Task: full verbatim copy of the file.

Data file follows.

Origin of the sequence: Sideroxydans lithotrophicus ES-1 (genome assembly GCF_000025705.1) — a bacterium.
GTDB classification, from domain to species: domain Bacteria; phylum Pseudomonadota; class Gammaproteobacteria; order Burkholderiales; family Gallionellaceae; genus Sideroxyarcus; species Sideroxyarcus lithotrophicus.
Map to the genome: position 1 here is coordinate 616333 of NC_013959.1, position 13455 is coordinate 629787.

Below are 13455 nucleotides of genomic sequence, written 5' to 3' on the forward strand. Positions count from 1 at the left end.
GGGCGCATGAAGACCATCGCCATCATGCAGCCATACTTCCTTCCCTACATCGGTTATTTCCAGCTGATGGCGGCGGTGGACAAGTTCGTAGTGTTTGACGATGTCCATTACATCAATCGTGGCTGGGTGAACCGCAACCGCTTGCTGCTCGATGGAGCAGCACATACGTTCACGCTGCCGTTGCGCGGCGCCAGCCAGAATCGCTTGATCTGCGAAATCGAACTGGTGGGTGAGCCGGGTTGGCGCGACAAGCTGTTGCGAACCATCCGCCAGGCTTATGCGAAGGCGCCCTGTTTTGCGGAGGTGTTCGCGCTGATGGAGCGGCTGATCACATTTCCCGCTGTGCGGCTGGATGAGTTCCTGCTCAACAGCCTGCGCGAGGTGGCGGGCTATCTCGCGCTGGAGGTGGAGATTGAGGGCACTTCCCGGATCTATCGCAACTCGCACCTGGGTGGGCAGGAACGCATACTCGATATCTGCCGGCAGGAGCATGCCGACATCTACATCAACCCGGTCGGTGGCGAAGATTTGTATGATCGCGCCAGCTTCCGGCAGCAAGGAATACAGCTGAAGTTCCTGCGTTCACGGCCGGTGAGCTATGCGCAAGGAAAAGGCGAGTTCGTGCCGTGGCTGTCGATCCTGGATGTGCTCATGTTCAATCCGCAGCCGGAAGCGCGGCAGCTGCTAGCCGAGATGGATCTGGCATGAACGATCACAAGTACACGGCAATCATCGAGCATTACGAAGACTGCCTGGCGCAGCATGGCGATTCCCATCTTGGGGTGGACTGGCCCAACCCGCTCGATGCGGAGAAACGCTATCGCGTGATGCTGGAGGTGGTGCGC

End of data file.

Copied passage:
Origin of the sequence: Sideroxydans lithotrophicus ES-1 (genome assembly GCF_000025705.1) — a bacterium.
GTDB classification, from domain to species: domain Bacteria; phylum Pseudomonadota; class Gammaproteobacteria; order Burkholderiales; family Gallionellaceae; genus Sideroxyarcus; species Sideroxyarcus lithotrophicus.
Map to the genome: position 1 here is coordinate 616333 of NC_013959.1, position 13455 is coordinate 629787.

Below are 13455 nucleotides of genomic sequence, written 5' to 3' on the forward strand. Positions count from 1 at the left end.
GGGCGCATGAAGACCATCGCCATCATGCAGCCATACTTCCTTCCCTACATCGGTTATTTCCAGCTGATGGCGGCGGTGGACAAGTTCGTAGTGTTTGACGATGTCCATTACATCAATCGTGGCTGGGTGAACCGCAACCGCTTGCTGCTCGATGGAGCAGCACATACGTTCACGCTGCCGTTGCGCGGCGCCAGCCAGAATCGCTTGATCTGCGAAATCGAACTGGTGGGTGAGCCGGGTTGGCGCGACAAGCTGTTGCGAACCATCCGCCAGGCTTATGCGAAGGCGCCCTGTTTTGCGGAGGTGTTCGCGCTGATGGAGCGGCTGATCACATTTCCCGCTGTGCGGCTGGATGAGTTCCTGCTCAACAGCCTGCGCGAGGTGGCGGGCTATCTCGCGCTGGAGGTGGAGATTGAGGGCACTTCCCGGATCTATCGCAACTCGCACCTGGGTGGGCAGGAACGCATACTCGATATCTGCCGGCAGGAGCATGCCGACATCTACATCAACCCGGTCGGTGGCGAAGATTTGTATGATCGCGCCAGCTTCCGGCAGCAAGGAATACAGCTGAAGTTCCTGCGTTCACGGCCGGTGAGCTATGCGCAAGGAAAAGGCGAGTTCGTGCCGTGGCTGTCGATCCTGGATGTGCTCATGTTCAATCCGCAGCCGGAAGCGCGGCAGCTGCTAGCCGAGATGGATCTGGCATGAACGATCACAAGTACACGGCAATCATCGAGCATTACGAAGACTGCCTGGCGCAGCATGGCGATTCCCATCTTGGGGTGGACTGGCCCAACCCGCTCGATGCGGAGAAACGCTATCGCGTGATGCTGGAGGTGGTGCGC